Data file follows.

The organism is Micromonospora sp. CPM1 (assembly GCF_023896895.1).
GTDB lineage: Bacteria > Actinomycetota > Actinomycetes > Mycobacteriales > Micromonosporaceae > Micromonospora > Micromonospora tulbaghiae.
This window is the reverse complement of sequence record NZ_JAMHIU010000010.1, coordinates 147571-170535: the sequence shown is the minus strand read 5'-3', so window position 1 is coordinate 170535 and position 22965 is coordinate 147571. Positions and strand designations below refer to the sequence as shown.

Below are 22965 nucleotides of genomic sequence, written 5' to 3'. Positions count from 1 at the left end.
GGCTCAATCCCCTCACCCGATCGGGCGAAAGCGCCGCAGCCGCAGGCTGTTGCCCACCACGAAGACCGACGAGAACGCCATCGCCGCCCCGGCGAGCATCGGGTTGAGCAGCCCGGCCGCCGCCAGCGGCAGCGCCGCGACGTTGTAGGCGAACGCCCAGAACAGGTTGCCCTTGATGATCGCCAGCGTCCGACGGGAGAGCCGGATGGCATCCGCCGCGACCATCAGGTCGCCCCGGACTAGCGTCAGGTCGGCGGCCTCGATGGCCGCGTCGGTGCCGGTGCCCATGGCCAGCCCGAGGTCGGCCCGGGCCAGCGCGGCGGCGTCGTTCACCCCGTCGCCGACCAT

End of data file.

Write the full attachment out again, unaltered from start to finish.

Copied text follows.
The organism is Micromonospora sp. CPM1 (assembly GCF_023896895.1).
GTDB lineage: Bacteria > Actinomycetota > Actinomycetes > Mycobacteriales > Micromonosporaceae > Micromonospora > Micromonospora tulbaghiae.
This window is the reverse complement of sequence record NZ_JAMHIU010000010.1, coordinates 147571-170535: the sequence shown is the minus strand read 5'-3', so window position 1 is coordinate 170535 and position 22965 is coordinate 147571. Positions and strand designations below refer to the sequence as shown.

Below are 22965 nucleotides of genomic sequence, written 5' to 3'. Positions count from 1 at the left end.
GGCTCAATCCCCTCACCCGATCGGGCGAAAGCGCCGCAGCCGCAGGCTGTTGCCCACCACGAAGACCGACGAGAACGCCATCGCCGCCCCGGCGAGCATCGGGTTGAGCAGCCCGGCCGCCGCCAGCGGCAGCGCCGCGACGTTGTAGGCGAACGCCCAGAACAGGTTGCCCTTGATGATCGCCAGCGTCCGACGGGAGAGCCGGATGGCATCCGCCGCGACCATCAGGTCGCCCCGGACTAGCGTCAGGTCGGCGGCCTCGATGGCCGCGTCGGTGCCGGTGCCCATGGCCAGCCCGAGGTCGGCCCGGGCCAGCGCGGCGGCGTCGTTCACCCCGTCGCCGACCAT